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Eur J Neurol. 1999 Nov;6(6):629-37.

Review neuroimaging in amyotrophic lateral sclerosis.

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Department of Neurophysiopathology, Scientific Institute Ospedale San Raffaele, Via Olgettina 60, 20132, Milan, Italy.


Amyotrophic lateral sclerosis (ALS) is a chronic degenerative disorder of unknown etiology affecting the motor system. Conventional and non-conventional neuroimaging techniques can provide essential help both to increase the confidence in ALS diagnosis and to assess the disease evolution. Signal abnormalities at the level of the motor cortex and the corticospinal tract on conventional T2-weighted magnetic resonance (MR) images are a potentially useful marker of ALS pathology. However, the prognostic value of these conventional MR abnormalities is still hampered by their low pathological specificity. Non-conventional MR techniques with a higher pathological specificity, such as MR spectroscopy, magnetization transfer imaging and diffusion-weighted imaging, seem to have some potential not only for ALS diagnosis, but also for monitoring disease evolution either naturally or when modified by experimental treatments.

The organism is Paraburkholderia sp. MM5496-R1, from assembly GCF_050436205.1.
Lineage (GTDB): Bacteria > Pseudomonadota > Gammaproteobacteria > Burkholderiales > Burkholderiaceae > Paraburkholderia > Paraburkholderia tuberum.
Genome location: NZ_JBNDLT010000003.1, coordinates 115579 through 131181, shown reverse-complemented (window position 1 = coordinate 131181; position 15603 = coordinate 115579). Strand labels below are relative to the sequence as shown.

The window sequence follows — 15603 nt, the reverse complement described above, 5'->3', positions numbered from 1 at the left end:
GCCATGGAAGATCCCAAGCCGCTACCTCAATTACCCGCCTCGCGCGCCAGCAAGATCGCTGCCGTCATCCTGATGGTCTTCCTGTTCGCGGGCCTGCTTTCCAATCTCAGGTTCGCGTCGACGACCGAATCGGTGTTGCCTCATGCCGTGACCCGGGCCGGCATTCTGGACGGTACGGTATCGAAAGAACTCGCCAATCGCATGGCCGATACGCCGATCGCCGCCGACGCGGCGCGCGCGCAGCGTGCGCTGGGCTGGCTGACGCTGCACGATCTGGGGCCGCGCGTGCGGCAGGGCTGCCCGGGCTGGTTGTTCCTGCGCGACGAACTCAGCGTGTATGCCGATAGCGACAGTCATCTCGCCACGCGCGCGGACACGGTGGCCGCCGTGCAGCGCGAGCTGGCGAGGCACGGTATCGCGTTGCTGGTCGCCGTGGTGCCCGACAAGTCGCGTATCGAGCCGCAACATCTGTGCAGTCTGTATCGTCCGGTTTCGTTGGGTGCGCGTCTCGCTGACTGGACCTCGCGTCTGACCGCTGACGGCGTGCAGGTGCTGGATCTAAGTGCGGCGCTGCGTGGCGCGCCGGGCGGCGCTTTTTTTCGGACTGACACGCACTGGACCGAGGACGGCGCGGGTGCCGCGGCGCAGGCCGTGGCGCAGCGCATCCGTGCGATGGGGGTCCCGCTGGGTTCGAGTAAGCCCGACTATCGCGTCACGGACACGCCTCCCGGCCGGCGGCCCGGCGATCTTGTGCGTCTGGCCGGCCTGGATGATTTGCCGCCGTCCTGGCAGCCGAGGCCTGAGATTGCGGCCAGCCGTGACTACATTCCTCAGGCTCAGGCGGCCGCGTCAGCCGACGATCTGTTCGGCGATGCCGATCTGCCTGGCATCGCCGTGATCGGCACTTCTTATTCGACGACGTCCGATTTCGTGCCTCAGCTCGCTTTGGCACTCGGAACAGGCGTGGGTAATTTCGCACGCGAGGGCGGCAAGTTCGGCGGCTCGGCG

[Indexed for MEDLINE]

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